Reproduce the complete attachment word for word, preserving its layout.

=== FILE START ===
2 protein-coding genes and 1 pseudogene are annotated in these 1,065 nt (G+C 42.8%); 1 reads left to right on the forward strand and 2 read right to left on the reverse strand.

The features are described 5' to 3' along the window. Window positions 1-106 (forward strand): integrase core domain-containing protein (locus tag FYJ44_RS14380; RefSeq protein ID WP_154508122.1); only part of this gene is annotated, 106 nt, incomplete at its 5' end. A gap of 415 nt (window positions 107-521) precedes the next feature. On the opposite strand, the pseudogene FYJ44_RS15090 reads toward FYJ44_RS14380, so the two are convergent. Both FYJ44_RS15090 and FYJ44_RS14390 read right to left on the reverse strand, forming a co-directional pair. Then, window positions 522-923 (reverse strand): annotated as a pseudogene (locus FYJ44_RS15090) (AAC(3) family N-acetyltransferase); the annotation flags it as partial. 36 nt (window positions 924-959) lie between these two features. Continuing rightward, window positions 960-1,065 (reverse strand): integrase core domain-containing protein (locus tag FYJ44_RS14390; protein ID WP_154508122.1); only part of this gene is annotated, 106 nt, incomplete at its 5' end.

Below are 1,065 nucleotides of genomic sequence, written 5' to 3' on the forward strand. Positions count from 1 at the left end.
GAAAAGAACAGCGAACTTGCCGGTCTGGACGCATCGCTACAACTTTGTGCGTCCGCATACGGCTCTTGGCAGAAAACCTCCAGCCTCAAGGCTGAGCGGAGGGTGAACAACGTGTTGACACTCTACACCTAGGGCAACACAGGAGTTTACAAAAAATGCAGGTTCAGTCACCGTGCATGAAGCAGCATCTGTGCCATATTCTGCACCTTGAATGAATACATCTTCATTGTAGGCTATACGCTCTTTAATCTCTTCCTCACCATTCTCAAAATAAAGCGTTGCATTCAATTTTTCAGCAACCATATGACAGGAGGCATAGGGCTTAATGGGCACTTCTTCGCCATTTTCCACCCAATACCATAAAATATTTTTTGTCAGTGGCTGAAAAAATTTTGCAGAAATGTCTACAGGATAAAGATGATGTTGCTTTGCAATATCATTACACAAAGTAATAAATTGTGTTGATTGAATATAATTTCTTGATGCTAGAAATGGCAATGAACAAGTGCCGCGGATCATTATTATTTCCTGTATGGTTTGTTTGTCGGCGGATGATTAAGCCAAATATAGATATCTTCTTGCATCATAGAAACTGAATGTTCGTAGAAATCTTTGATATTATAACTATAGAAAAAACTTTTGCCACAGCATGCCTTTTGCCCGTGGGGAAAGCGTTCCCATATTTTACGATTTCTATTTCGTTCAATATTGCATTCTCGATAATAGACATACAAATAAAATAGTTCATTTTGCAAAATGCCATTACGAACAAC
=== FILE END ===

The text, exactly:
2 protein-coding genes and 1 pseudogene are annotated in these 1,065 nt (G+C 42.8%); 1 reads left to right on the forward strand and 2 read right to left on the reverse strand.

The features are described 5' to 3' along the window. Window positions 1-106 (forward strand): integrase core domain-containing protein (locus tag FYJ44_RS14380; RefSeq protein ID WP_154508122.1); only part of this gene is annotated, 106 nt, incomplete at its 5' end. A gap of 415 nt (window positions 107-521) precedes the next feature. On the opposite strand, the pseudogene FYJ44_RS15090 reads toward FYJ44_RS14380, so the two are convergent. Both FYJ44_RS15090 and FYJ44_RS14390 read right to left on the reverse strand, forming a co-directional pair. Then, window positions 522-923 (reverse strand): annotated as a pseudogene (locus FYJ44_RS15090) (AAC(3) family N-acetyltransferase); the annotation flags it as partial. 36 nt (window positions 924-959) lie between these two features. Continuing rightward, window positions 960-1,065 (reverse strand): integrase core domain-containing protein (locus tag FYJ44_RS14390; protein ID WP_154508122.1); only part of this gene is annotated, 106 nt, incomplete at its 5' end.

Below are 1,065 nucleotides of genomic sequence, written 5' to 3' on the forward strand. Positions count from 1 at the left end.
GAAAAGAACAGCGAACTTGCCGGTCTGGACGCATCGCTACAACTTTGTGCGTCCGCATACGGCTCTTGGCAGAAAACCTCCAGCCTCAAGGCTGAGCGGAGGGTGAACAACGTGTTGACACTCTACACCTAGGGCAACACAGGAGTTTACAAAAAATGCAGGTTCAGTCACCGTGCATGAAGCAGCATCTGTGCCATATTCTGCACCTTGAATGAATACATCTTCATTGTAGGCTATACGCTCTTTAATCTCTTCCTCACCATTCTCAAAATAAAGCGTTGCATTCAATTTTTCAGCAACCATATGACAGGAGGCATAGGGCTTAATGGGCACTTCTTCGCCATTTTCCACCCAATACCATAAAATATTTTTTGTCAGTGGCTGAAAAAATTTTGCAGAAATGTCTACAGGATAAAGATGATGTTGCTTTGCAATATCATTACACAAAGTAATAAATTGTGTTGATTGAATATAATTTCTTGATGCTAGAAATGGCAATGAACAAGTGCCGCGGATCATTATTATTTCCTGTATGGTTTGTTTGTCGGCGGATGATTAAGCCAAATATAGATATCTTCTTGCATCATAGAAACTGAATGTTCGTAGAAATCTTTGATATTATAACTATAGAAAAAACTTTTGCCACAGCATGCCTTTTGCCCGTGGGGAAAGCGTTCCCATATTTTACGATTTCTATTTCGTTCAATATTGCATTCTCGATAATAGACATACAAATAAAATAGTTCATTTTGCAAAATGCCATTACGAACAAC